Edited Version of July 12, 2000 Transcript
EIIP Virtual Forum Presentation

"Emergency Medical Services: EMT 101"

Warren J. Vaughn
Deputy Director
Dickson County Tennessee EMA

Moderator: Libbi Rucker-Reed
Tennessee Emergency Management Association

The original unedited transcript of the July 12, 2000 online Virtual Library presentation is available in the EIIP Virtual Library Archives (http://www.emforum.org/vlibrary/livechat.htm). The following version of the transcript has been edited for easier reading and comprehension. Typos were corrected, date/time/names attributed by the software to each input were deleted but the content of questions and responses are as stated by each participant. Answers to participants’ questions are grouped beneath the appropriate question to facilitate meaning.


Libbi Rucker-Reed: Welcome to the EIIP Virtual Library!

For the benefit of any first-timers, when you see a blue web address, you can click on it and the referenced Web page should appear in a browser window.

We will start with a presentation, and then follow with a Q&A session for your questions and comments. Right before we begin the Q&A portion we will review the procedure.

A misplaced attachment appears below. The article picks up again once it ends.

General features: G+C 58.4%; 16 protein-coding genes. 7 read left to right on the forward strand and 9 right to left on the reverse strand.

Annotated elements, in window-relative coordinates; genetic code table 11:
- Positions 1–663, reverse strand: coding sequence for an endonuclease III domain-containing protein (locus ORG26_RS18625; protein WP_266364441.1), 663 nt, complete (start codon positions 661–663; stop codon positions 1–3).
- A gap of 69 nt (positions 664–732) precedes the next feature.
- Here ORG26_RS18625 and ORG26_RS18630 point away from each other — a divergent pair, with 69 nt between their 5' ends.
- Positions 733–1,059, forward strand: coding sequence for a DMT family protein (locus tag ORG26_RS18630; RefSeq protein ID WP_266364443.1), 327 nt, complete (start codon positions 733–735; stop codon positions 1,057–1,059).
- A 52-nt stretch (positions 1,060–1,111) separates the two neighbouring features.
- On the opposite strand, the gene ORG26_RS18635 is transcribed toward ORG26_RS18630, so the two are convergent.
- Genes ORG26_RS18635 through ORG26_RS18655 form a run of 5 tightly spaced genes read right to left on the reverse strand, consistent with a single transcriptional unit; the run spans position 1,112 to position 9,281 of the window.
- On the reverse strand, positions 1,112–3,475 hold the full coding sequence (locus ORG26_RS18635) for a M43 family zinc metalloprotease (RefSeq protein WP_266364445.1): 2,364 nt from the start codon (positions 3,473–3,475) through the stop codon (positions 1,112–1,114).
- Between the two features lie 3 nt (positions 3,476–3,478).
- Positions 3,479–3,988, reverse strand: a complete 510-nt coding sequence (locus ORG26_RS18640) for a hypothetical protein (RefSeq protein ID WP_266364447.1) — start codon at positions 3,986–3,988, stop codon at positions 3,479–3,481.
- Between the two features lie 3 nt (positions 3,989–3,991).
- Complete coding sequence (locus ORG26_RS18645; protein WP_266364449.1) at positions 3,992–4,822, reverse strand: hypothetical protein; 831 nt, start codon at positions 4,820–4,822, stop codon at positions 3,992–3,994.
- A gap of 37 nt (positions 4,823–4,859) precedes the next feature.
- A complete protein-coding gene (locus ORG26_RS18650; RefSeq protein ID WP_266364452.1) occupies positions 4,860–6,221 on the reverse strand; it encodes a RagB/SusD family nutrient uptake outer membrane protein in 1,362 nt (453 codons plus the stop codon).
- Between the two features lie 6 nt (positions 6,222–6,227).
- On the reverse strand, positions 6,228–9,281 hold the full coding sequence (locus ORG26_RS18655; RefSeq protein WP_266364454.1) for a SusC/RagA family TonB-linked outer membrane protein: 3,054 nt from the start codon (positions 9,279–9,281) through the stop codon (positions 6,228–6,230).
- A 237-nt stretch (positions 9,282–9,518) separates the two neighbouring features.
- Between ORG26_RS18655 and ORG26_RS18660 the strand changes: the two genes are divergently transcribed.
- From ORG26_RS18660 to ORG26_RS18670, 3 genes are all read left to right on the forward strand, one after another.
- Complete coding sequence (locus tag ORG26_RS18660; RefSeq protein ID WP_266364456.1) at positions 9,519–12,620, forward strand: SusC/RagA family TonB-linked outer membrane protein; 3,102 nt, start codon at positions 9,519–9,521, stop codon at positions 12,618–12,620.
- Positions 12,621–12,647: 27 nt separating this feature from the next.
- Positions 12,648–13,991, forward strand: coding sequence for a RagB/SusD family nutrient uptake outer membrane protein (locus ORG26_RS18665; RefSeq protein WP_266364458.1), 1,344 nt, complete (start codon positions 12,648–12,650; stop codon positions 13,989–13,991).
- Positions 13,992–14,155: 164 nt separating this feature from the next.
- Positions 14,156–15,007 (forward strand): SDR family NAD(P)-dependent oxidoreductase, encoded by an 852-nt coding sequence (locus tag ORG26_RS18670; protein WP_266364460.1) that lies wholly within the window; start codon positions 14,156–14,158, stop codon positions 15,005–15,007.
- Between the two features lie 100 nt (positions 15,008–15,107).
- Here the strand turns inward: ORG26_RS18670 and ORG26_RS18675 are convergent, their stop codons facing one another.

Please do NOT send direct messages to the speaker or moderator as it makes it difficult for us to follow the discussion.

Our session today is titled "EMT 101". Background information for today's session may be found at <http://www.emforum.org/vlibrary/000712.htm>.

I am Libbi Rucker-Reed and will be acting as the moderator for today's session. We are very pleased to present Warren J. Vaughn, Deputy Director Dickson Co. EMA and shift supervisor for Dickson Co. EMS who is today's speaker. Warren, please begin.


Warren Vaughn: Thank you. I want to welcome you today to a basic overview of EMT and EMS services.

EMS training in Tennessee consists of four levels: First Responder, EMT Basic, EMT IV and Paramedic. While Tennessee is currently training under the DOT national registry standards in EMT basic and Paramedic it has yet to officially adopt the EMT Intermediate level. A State EMS board member advises that Tennessee is focusing more on Paramedic training rather than the EMT Intermediate level.

First Responders are trained in basic life saving including CPR, bleeding control and basic bandaging. EMT Basic level adds more advanced procedures and splinting, oxygen administration, setting up IV fluids for administration. EMT IV level adds starting an IV and administering IV fluids. Paramedic level adds advanced life saving techniques to include administering various medications and performing invasive therapies necessary for life support.